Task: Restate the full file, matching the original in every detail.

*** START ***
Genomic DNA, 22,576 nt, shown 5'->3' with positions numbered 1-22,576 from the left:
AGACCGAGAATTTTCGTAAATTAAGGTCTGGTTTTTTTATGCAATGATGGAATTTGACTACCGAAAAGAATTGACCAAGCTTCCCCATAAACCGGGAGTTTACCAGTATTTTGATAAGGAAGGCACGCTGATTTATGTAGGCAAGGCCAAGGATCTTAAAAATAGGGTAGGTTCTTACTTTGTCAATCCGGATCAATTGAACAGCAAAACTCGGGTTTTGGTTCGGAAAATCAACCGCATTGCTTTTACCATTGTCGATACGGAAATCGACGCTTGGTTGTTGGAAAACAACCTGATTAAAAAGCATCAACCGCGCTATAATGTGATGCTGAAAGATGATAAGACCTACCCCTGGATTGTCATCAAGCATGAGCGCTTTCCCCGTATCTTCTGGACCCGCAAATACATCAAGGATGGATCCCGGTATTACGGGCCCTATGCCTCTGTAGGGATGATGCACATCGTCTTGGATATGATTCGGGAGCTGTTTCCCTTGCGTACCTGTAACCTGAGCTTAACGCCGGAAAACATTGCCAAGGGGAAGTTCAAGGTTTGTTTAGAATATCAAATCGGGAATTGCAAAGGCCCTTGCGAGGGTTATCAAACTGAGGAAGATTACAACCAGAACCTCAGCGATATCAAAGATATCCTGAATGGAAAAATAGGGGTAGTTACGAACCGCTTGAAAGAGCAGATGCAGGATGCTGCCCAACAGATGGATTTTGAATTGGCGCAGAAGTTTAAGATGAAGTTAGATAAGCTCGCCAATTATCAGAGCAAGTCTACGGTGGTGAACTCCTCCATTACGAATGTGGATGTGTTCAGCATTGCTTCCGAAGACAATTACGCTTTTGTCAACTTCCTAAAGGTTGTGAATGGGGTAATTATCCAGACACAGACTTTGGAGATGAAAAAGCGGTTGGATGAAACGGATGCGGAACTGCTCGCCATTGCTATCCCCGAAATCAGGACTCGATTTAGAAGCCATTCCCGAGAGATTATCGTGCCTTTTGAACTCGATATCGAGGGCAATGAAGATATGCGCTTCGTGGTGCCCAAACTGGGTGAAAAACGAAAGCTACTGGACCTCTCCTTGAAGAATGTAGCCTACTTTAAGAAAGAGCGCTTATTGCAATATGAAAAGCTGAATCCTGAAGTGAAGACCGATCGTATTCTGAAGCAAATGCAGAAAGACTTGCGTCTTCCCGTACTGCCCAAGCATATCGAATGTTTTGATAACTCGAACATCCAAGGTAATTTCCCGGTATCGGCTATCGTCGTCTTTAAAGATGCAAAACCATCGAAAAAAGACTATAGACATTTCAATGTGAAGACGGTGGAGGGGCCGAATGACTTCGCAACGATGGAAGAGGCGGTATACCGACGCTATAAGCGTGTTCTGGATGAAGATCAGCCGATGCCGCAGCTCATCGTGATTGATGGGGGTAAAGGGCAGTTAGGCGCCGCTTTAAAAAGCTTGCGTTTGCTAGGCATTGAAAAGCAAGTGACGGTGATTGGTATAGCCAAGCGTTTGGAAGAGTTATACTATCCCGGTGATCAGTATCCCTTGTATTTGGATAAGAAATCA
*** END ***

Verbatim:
Genomic DNA, 22,576 nt, shown 5'->3' with positions numbered 1-22,576 from the left:
AGACCGAGAATTTTCGTAAATTAAGGTCTGGTTTTTTTATGCAATGATGGAATTTGACTACCGAAAAGAATTGACCAAGCTTCCCCATAAACCGGGAGTTTACCAGTATTTTGATAAGGAAGGCACGCTGATTTATGTAGGCAAGGCCAAGGATCTTAAAAATAGGGTAGGTTCTTACTTTGTCAATCCGGATCAATTGAACAGCAAAACTCGGGTTTTGGTTCGGAAAATCAACCGCATTGCTTTTACCATTGTCGATACGGAAATCGACGCTTGGTTGTTGGAAAACAACCTGATTAAAAAGCATCAACCGCGCTATAATGTGATGCTGAAAGATGATAAGACCTACCCCTGGATTGTCATCAAGCATGAGCGCTTTCCCCGTATCTTCTGGACCCGCAAATACATCAAGGATGGATCCCGGTATTACGGGCCCTATGCCTCTGTAGGGATGATGCACATCGTCTTGGATATGATTCGGGAGCTGTTTCCCTTGCGTACCTGTAACCTGAGCTTAACGCCGGAAAACATTGCCAAGGGGAAGTTCAAGGTTTGTTTAGAATATCAAATCGGGAATTGCAAAGGCCCTTGCGAGGGTTATCAAACTGAGGAAGATTACAACCAGAACCTCAGCGATATCAAAGATATCCTGAATGGAAAAATAGGGGTAGTTACGAACCGCTTGAAAGAGCAGATGCAGGATGCTGCCCAACAGATGGATTTTGAATTGGCGCAGAAGTTTAAGATGAAGTTAGATAAGCTCGCCAATTATCAGAGCAAGTCTACGGTGGTGAACTCCTCCATTACGAATGTGGATGTGTTCAGCATTGCTTCCGAAGACAATTACGCTTTTGTCAACTTCCTAAAGGTTGTGAATGGGGTAATTATCCAGACACAGACTTTGGAGATGAAAAAGCGGTTGGATGAAACGGATGCGGAACTGCTCGCCATTGCTATCCCCGAAATCAGGACTCGATTTAGAAGCCATTCCCGAGAGATTATCGTGCCTTTTGAACTCGATATCGAGGGCAATGAAGATATGCGCTTCGTGGTGCCCAAACTGGGTGAAAAACGAAAGCTACTGGACCTCTCCTTGAAGAATGTAGCCTACTTTAAGAAAGAGCGCTTATTGCAATATGAAAAGCTGAATCCTGAAGTGAAGACCGATCGTATTCTGAAGCAAATGCAGAAAGACTTGCGTCTTCCCGTACTGCCCAAGCATATCGAATGTTTTGATAACTCGAACATCCAAGGTAATTTCCCGGTATCGGCTATCGTCGTCTTTAAAGATGCAAAACCATCGAAAAAAGACTATAGACATTTCAATGTGAAGACGGTGGAGGGGCCGAATGACTTCGCAACGATGGAAGAGGCGGTATACCGACGCTATAAGCGTGTTCTGGATGAAGATCAGCCGATGCCGCAGCTCATCGTGATTGATGGGGGTAAAGGGCAGTTAGGCGCCGCTTTAAAAAGCTTGCGTTTGCTAGGCATTGAAAAGCAAGTGACGGTGATTGGTATAGCCAAGCGTTTGGAAGAGTTATACTATCCCGGTGATCAGTATCCCTTGTATTTGGATAAGAAATCA